• A network of regional feral deer coordinators to drive local action across tenures.

4. The expected outcomes for the plan need to be more ambitious, with clear interim targets including:

  • Within one year, all States and Territories should have in place arrangements to implement the National Feral Deer Action Plan, including allocating dedicated funding for implementation.
  • Within one year, feral deer management plans should be developed for key environmental assets of national significance, including the Tasmanian Wilderness World Heritage Area, the Greater Blue Mountains, the Australian Alps, the Gondwana Rainforests and the Wet Tropics of Queensland.
  • Within five years coordinated landscape scale management should be in place where land owners, land managers, government and community are demonstrably working together.

5. A national feral deer containment map with three zones should be adopted. It should be more ambitious than the zone map in the current draft plan and there should be greater clarity in the naming of the zones. Improvements that should be adopted include:

  • Renaming the zones to better reflect the management intention to ‘Containment Zone 1’ (the current large population zone), ‘Containment Buffer Zone 2’ (the current buffer zone) and ‘Eradication and prevention Zone 3’ (the current small isolated population zone).
  • The NSW northern rivers area should be in the eradication and prevention zone as there are few feral deer currently in this region and eradicating isolated populations and preventing spread into this area is still possible.
  • The whole of South Australia should be in the eradication and prevention zone as eradication is the goal of the SA Government.
  • The Tasmanian region in the containment zone should be smaller to reflect greater ambition and potential for eradication of deer populations.
  • In eastern Victoria areas such as Wilson’s Promontory, Westernport islands and the Mornington Peninsula should be in the eradication and prevention zone.

6. There should be consistent laws and regulations across all states and territories that:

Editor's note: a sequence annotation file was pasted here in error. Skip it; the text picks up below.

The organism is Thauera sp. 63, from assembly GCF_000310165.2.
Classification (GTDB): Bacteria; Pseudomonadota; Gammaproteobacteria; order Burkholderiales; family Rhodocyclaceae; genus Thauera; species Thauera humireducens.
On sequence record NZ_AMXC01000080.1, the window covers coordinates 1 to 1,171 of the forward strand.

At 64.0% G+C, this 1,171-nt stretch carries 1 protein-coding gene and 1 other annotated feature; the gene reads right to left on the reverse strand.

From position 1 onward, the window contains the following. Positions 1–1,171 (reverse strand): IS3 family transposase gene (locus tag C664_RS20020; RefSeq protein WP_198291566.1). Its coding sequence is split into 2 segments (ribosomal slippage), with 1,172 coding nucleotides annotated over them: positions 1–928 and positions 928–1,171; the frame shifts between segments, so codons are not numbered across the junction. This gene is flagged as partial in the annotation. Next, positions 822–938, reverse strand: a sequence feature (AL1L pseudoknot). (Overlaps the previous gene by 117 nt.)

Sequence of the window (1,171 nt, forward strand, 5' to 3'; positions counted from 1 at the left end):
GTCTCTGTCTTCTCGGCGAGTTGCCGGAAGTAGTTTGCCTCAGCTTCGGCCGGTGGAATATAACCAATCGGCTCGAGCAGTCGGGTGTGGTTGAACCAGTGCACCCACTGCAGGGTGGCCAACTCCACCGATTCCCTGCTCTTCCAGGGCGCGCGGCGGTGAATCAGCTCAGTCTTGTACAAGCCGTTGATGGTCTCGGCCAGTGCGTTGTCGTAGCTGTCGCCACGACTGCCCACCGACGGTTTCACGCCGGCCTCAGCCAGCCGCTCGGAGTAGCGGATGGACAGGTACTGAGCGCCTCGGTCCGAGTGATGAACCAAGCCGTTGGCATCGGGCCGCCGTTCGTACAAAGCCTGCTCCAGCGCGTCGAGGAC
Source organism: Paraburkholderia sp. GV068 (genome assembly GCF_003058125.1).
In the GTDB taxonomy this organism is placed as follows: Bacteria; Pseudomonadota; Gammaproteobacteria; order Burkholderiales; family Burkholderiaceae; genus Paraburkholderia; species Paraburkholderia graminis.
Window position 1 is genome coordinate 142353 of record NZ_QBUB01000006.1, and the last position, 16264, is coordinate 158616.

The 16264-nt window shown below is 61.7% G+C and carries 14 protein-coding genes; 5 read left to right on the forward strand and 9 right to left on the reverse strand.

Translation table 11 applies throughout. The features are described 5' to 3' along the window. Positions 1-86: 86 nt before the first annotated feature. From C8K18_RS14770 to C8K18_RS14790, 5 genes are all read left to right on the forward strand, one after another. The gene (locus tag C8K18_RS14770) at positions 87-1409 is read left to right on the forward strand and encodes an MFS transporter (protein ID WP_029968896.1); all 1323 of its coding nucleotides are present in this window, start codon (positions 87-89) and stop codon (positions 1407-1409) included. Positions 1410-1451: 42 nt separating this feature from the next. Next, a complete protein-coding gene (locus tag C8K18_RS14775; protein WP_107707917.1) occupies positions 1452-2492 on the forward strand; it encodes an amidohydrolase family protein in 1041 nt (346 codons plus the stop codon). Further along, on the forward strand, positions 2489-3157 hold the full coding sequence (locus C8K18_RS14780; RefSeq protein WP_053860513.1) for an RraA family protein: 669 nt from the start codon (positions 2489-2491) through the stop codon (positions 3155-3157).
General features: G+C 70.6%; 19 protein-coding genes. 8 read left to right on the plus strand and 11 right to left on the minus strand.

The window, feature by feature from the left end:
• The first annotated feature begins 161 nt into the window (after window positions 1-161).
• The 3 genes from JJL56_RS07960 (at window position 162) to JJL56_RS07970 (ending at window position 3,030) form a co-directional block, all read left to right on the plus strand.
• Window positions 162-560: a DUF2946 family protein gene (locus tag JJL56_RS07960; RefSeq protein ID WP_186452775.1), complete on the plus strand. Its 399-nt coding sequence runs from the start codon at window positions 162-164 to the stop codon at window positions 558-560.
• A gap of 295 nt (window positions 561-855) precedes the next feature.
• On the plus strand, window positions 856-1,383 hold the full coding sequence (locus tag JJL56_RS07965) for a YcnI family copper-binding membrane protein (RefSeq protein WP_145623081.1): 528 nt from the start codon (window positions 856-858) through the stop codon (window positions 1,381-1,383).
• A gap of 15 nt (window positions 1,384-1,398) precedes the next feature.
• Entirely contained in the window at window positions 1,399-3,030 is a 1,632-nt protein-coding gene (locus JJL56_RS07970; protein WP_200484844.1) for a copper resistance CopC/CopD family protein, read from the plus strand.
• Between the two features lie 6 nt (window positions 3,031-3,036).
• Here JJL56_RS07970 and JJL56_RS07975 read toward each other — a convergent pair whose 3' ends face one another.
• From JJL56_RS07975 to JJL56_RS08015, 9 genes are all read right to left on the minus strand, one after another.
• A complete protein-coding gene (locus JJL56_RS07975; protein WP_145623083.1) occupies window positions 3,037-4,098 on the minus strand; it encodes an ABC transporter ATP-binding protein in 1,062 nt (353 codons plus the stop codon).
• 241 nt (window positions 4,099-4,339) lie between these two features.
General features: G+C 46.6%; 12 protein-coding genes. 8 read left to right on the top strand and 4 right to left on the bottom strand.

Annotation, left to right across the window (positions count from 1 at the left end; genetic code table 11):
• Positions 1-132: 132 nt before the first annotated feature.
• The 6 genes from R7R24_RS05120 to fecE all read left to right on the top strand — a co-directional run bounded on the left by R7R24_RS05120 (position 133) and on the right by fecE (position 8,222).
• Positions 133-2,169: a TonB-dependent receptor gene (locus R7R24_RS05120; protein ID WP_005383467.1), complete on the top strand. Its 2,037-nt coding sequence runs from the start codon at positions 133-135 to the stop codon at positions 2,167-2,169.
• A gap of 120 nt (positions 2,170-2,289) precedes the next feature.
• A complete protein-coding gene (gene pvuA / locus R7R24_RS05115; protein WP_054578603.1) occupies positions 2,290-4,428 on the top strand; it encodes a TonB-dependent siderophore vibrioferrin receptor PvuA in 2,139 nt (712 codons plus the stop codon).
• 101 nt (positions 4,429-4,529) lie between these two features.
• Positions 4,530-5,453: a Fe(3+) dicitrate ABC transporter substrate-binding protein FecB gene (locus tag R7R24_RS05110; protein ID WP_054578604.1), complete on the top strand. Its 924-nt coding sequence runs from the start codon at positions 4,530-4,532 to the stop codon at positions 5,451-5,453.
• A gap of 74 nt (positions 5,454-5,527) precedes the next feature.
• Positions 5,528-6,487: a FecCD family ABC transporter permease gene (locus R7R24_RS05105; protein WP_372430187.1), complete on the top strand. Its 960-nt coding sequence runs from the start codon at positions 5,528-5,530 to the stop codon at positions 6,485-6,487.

• Recognise feral deer as a pest animal and treat them as such.
  • Establish a clear responsibility for all landholders and managers to be involved in feral deer control programs.
  • Set clear penalties to stop the wilful or negligent release of feral deer.
  • Prevent new deer farms in areas where no feral deer are present and phase out all deer farms in the eradication and prevention zone.
  • Enable enforcement of compliance, including on government land.

I support the follow principles being adopted in the final National Feral Deer Action Plan:

  • Feral deer are a pest and should be treated as such on all tenures, except on approved deer farms.
  • Federal, state and territory governments have a responsibility to fund the outcomes under this plan.
  • All land managers in areas where feral deer are present have a responsibility to be involved in feral deer control programs.
  • The focus of management efforts should be on eradication of isolated, satellite populations, protection of key environmental assets currently impacted and stopping the spread to new regions.
  • Feral deer control should be undertaken humanely, safely and professionally according to agreed protocols and all tools which meet this criteria should be adopted, including aerial control.
  • Funding for coordination, regional planning and community engagement is necessary for effective feral deer management.
  • Ongoing management and follow up control efforts are required to achieve long lasting results.
  • Rules and regulations should be consistent across jurisdictions and land tenures.
  • Recreational hunting is not an effective strategy for feral deer control and should not be relied upon.
[Your name]
[Your email address]
[Your suburb], [Your state]